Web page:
We’ve had lab guys create a huge number of computers from very, very strange things. We’ve had one that runs off electricity and the way quartz crystals vibrate (the modern PC), computers based off DNA and we’ve even had people try to save Schrodinger’s cat by creating a quantum computer. And this week, the advancements in quantum computing took another leap.
For those of you not familiar with the theory of quantum computers, I’ll start with the oft-mentioned experiement known to physicists as Schrodinger’s Cat (also the most annoying one). Erwin Schrodinger theorised in 1935 a basic experiment that would solve the problem poised by contemporary theories of quantum mechanics in his era. Imagine you’ve gone and stuck a cat inside a sealed box (that poor cat!) along with a vial of deadly, lethal gas. That gas could, at any moment, become inert and completely harmless to the animal, or it could also be in its lethal state, ready to kill. Lets say that vial breaks when the cat’s tail brushes against it and knocks it over while inside the box.
Okay, so you might now have a dead cat. It could have exploded from the inside out, spilling guts and gore everywhere. That furry feline has gone to Jesus, and you’re left with the remains of a cruel experiment!… Or the gas could have been inert, and the cat lives on. Which is it?
Quantum states allow the cat to be alive and dead at the same time, and without knowing the fat feline’s true fate we can only assume both possibilities are true. This is the basic, school-boy version of quantum mechanics as best can be described without pulling in some very advanced mathematics, LSD and some very smart people into the same room. Why did Erwin come up with the idea? Contemporary theories only tried to quantify the fate of the cat after a certain period of time. Erwin’s theory required that the cats fate be ambiguous immediately once it entered the box and the box was sealed off.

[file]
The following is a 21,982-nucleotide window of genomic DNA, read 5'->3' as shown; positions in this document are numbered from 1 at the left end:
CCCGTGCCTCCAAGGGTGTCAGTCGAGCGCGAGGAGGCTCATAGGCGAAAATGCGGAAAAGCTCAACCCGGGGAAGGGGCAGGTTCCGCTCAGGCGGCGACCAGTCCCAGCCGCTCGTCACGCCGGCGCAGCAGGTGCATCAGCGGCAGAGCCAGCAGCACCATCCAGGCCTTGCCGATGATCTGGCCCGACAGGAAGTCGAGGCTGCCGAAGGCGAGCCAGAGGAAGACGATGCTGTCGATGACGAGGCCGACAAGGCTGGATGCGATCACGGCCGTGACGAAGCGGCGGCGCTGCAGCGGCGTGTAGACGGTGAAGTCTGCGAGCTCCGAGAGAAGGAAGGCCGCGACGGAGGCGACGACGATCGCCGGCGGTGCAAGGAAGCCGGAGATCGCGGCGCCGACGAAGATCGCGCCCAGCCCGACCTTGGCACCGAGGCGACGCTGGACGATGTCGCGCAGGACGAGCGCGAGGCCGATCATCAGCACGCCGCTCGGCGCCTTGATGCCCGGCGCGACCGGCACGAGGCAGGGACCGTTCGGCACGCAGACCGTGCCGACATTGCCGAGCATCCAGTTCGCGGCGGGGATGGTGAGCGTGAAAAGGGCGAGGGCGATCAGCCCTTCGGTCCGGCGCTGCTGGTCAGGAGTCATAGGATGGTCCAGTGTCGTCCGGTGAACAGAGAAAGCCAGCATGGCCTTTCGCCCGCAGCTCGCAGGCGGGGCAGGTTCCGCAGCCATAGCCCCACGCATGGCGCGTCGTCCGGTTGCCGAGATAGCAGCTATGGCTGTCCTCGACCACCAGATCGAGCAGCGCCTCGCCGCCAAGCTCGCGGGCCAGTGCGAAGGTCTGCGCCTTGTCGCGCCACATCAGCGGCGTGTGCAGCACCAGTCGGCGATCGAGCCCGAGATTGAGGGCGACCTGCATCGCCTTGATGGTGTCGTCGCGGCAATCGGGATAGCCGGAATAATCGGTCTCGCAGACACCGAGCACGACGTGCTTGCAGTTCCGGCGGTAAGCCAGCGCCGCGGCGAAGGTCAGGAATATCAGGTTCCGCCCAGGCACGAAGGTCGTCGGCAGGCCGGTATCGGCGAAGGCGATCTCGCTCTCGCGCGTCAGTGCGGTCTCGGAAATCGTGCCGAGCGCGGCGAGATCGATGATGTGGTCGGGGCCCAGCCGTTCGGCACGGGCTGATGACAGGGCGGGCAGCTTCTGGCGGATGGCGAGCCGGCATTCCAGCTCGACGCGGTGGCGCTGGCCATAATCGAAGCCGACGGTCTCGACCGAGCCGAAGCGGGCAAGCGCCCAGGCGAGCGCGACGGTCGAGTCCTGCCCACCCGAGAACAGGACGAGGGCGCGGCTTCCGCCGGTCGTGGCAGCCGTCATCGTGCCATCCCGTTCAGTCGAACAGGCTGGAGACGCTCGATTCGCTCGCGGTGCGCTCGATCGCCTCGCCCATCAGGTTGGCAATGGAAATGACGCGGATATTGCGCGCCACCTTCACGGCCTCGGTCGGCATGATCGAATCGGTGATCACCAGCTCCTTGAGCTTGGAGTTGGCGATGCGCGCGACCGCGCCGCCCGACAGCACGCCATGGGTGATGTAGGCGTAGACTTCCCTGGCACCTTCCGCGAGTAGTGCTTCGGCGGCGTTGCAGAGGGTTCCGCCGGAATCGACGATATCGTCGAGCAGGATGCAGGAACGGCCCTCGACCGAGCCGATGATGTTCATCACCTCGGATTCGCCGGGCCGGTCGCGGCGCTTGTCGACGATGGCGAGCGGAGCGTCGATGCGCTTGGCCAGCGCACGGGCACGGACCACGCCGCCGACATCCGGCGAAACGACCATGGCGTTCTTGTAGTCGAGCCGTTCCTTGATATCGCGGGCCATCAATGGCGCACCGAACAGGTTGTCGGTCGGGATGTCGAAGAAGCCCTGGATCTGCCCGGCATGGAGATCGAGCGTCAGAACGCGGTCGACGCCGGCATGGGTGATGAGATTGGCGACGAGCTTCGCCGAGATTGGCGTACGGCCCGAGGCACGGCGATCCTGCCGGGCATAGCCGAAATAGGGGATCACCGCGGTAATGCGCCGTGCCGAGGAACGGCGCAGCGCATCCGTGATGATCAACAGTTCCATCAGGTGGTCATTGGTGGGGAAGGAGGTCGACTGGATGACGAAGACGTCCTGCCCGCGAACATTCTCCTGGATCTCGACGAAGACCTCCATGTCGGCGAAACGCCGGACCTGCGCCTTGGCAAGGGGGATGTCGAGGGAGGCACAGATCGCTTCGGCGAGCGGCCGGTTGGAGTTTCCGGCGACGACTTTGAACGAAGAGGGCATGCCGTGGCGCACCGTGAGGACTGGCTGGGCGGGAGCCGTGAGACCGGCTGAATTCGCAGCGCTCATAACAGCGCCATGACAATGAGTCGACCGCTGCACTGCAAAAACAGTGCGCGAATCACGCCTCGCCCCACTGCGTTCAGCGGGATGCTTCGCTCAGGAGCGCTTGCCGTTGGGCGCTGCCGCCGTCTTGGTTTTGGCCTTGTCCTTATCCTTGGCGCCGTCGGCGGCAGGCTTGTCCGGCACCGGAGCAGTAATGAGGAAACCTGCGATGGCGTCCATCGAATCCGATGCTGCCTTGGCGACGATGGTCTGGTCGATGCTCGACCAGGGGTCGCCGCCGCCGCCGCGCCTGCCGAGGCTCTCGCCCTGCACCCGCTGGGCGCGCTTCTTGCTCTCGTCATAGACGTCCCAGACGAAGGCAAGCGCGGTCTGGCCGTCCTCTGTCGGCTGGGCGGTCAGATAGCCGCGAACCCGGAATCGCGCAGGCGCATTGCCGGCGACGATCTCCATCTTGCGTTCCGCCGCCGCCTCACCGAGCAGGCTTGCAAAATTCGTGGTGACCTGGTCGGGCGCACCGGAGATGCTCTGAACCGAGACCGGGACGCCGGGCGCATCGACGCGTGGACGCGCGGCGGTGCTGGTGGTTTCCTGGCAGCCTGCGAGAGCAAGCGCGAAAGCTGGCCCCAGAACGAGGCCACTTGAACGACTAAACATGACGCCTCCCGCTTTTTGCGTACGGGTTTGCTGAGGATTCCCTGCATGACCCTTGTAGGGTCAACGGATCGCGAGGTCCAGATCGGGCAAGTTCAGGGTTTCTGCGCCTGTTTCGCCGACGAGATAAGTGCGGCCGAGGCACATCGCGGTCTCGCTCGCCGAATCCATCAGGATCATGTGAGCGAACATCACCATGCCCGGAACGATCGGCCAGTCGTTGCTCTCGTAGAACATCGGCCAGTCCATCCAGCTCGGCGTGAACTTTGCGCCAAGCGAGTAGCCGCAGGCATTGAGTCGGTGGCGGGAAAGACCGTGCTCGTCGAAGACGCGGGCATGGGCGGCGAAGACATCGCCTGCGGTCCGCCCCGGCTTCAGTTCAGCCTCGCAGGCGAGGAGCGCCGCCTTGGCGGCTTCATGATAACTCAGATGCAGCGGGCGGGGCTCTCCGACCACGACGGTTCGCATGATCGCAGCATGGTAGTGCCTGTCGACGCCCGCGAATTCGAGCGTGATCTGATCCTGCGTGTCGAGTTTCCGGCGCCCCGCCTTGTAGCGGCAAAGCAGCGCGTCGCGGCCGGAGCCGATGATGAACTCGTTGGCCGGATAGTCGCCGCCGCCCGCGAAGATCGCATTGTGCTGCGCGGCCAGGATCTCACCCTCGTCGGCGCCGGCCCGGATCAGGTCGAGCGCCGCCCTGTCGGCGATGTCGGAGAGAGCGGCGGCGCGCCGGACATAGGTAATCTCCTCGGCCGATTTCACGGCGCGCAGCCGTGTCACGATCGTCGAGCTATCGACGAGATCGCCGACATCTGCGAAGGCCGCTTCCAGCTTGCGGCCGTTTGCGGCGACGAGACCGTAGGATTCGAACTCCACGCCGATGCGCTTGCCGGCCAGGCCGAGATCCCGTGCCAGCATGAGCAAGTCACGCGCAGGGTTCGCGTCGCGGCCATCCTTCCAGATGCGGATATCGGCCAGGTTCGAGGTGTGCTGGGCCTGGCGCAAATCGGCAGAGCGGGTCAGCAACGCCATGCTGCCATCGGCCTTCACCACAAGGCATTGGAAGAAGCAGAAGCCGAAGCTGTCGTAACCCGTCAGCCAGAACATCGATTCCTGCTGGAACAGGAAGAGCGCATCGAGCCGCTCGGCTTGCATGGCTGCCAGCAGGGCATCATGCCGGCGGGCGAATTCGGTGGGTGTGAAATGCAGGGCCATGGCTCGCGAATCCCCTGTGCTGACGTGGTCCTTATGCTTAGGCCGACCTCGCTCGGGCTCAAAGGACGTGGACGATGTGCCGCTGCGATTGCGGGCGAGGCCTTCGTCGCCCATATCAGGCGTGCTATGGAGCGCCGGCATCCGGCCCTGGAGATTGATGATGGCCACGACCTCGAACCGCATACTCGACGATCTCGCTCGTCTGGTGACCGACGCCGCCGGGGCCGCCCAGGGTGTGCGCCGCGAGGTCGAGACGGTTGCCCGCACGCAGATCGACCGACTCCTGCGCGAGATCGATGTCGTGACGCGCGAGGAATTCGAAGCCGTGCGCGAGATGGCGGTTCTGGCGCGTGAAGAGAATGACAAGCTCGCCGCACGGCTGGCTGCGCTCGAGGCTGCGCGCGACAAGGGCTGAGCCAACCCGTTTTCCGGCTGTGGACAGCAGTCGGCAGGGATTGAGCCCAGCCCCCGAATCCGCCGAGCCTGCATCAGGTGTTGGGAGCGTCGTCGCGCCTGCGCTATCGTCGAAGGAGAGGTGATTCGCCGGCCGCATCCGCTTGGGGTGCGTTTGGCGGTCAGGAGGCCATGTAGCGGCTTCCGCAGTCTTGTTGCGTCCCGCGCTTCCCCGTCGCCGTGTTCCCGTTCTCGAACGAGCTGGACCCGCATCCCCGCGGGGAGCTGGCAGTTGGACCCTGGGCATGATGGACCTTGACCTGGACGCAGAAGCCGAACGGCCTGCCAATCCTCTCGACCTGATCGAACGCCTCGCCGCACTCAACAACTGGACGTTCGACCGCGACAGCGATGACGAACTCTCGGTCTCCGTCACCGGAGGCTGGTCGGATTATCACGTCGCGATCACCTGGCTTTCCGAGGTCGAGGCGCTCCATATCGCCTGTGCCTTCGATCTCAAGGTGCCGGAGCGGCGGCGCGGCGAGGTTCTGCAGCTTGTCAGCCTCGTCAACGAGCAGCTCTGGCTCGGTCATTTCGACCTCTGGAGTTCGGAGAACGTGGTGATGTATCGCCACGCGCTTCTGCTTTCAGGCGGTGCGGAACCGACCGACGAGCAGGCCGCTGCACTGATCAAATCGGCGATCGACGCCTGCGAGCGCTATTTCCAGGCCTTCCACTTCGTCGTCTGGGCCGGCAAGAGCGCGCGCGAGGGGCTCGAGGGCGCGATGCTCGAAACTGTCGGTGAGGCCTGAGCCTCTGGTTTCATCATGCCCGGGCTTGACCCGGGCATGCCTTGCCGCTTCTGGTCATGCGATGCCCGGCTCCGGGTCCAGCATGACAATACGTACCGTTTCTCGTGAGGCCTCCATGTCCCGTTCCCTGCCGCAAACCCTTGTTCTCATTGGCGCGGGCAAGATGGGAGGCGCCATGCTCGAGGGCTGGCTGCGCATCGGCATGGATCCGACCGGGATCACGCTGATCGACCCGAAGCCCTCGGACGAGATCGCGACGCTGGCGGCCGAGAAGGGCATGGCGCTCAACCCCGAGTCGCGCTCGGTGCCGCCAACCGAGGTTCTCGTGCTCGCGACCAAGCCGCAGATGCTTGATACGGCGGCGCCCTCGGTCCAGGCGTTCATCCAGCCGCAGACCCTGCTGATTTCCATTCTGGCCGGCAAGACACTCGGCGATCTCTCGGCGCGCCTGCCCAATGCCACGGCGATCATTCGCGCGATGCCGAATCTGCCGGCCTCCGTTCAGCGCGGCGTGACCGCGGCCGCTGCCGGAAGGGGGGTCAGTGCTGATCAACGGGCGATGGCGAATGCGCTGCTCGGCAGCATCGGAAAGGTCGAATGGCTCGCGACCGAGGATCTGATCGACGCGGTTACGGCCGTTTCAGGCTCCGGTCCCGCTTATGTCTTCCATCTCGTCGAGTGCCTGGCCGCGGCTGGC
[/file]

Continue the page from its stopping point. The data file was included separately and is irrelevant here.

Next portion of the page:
Its a perplexing thought for some. Trying to quantify which fate the cat has is quite difficult without opening the box. Once you do, the state of the cat is quantified and one of the possibilities are true. While death is extremely probable, the cat still has a chance of survival, even though its statistically a lower one because we’ve seen what lethal gases can do. It still has a chance of revenge.
A quantum computer doesn’t actually kill any cats. It uses the states of molecules called quibits to perform analysis on a data set that needs to be analysed. There are computers based on traditional binary mathematics that use non-deterministic and probability theories to do the same thing, but a quantum computer reaches the finish line far quicker than both.
You know that old fact that you can’t divide by zero? Well, you can’t do that on a normal binary computer. A traditional computing model can’t actually figure out the answer because dividing by zero actually gives you two things – zero, which is a real number, and nothing, which is actually quantifiable using special relativity theory. Which one you land up with is an easy answer for us: you get both states. But binary information can’t exist as both 0 and 1 at the same time. Its the best kind of paradox you could ever give to an artificially-intelligent train that knows tons and tons of riddles and wants to commit mass suicide with you.